28 December 2012

On Having To Really Want It

For the longest time, I didn't read anything I wasn't assigned to read and often skirted the requirements on top of it. It's becoming one of my bigger regrets as I slowly find myself drawn into it after all. I'm not sure what to conclude from the fact that the things I once rejected (textbooks and novels) I still reject, and if anything more strongly, much like I still reject classical opera, which was more or less synonymous with "classical music" in my mother's household during the years I expressed the least interest in it.

Sitting on my "current" shelf at the moment is a smugly eclectic group of tomes: Arthur Danto's "The Transfiguration of the Commonplace" for the philosopher in me, Harry Partch's "Genesis of a Music" for the theorist (a prof advised starting with the final section, on tuning systems; a very good idea, I think), Paul Berliner's towering "Thinking in Jazz," which I've just, somehow, finished, Edward Cone's annotated edition of Berlioz's Symphonie Fantastique, and Nicholas Cook's "Music, Imagination, and Culture." It's the last of these that I'm undertaking most out of obligation, and not to the blog, though I'll never forget thinking upon getting my first peeks at the classical music blogosphere that there must have been some secret pact among the highest profile bloggers to refer to this book, "Musicking," and "This Is Your Brain On Music" as frequently and gratuitously as possible (along with including a link to Alex Ross' blog at the very top of their blogroll; as if no one could have found it otherwise). The present endeavor will thus take me two-thirds of the way toward earning my stripes, though I have to add here, just in case you hadn't heard, that "This Is Your Brain On Music" is an utterly worthless piece of soccer mom pabulum.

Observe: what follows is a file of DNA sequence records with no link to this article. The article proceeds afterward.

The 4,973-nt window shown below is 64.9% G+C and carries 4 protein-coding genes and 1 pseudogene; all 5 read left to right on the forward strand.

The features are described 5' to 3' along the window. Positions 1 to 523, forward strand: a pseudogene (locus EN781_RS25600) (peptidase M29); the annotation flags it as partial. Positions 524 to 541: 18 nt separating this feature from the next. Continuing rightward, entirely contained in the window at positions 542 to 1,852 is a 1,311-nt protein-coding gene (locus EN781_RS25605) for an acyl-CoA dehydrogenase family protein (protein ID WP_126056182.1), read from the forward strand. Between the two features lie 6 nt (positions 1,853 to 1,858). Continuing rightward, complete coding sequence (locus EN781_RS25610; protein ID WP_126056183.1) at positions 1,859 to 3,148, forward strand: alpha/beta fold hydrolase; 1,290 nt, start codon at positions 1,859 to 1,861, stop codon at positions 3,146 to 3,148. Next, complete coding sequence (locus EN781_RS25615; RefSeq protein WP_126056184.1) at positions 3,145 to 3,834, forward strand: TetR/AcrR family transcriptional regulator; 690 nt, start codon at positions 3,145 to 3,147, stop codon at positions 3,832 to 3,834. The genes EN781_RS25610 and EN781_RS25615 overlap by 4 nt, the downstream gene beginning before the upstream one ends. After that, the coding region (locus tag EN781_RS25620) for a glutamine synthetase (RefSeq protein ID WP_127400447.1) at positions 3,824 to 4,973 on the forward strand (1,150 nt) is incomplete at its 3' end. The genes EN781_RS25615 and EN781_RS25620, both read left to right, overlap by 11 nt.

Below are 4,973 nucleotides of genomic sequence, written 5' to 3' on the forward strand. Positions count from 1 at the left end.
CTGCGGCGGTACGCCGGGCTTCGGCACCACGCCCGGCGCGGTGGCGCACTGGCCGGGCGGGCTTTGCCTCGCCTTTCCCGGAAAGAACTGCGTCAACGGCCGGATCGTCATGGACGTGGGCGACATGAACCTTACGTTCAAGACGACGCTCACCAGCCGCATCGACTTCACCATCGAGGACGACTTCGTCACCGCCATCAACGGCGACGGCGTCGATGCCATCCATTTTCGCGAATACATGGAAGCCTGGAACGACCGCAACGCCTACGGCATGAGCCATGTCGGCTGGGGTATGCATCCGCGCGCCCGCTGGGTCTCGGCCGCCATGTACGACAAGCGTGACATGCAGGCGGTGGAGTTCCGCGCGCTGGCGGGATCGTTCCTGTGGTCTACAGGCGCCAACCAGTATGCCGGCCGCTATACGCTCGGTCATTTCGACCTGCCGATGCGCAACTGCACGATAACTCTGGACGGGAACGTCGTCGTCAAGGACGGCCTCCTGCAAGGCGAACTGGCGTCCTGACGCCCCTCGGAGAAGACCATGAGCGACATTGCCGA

The Symphonie Fantastique score is the outlier in this group because it's a score, but of course, that's not why I checked it out; rather, it's the accompanying essays and commentary which interest me for reasons which will become clear soon enough. It gives me pause, though, that even as I've found edification in curling up with a nice treatise from time to time, my relationship with scores remains as strained as my relationship with reading once was. I've surely created dozens if not hundreds of times more score than I've studied, which is something that was never true of my reading and writing. Just recently, I've been struck by the feeling that perhaps that particular change of course just needs time and patience to be allowed to take root, just as I, apparently, needed to reach my mid-twenties and a safe distance from Mr. Shakespeare in order to find pleasure in educating myself about the context for my musical work. Unfortunately, I fear more seeds of regret are planted as time passes.

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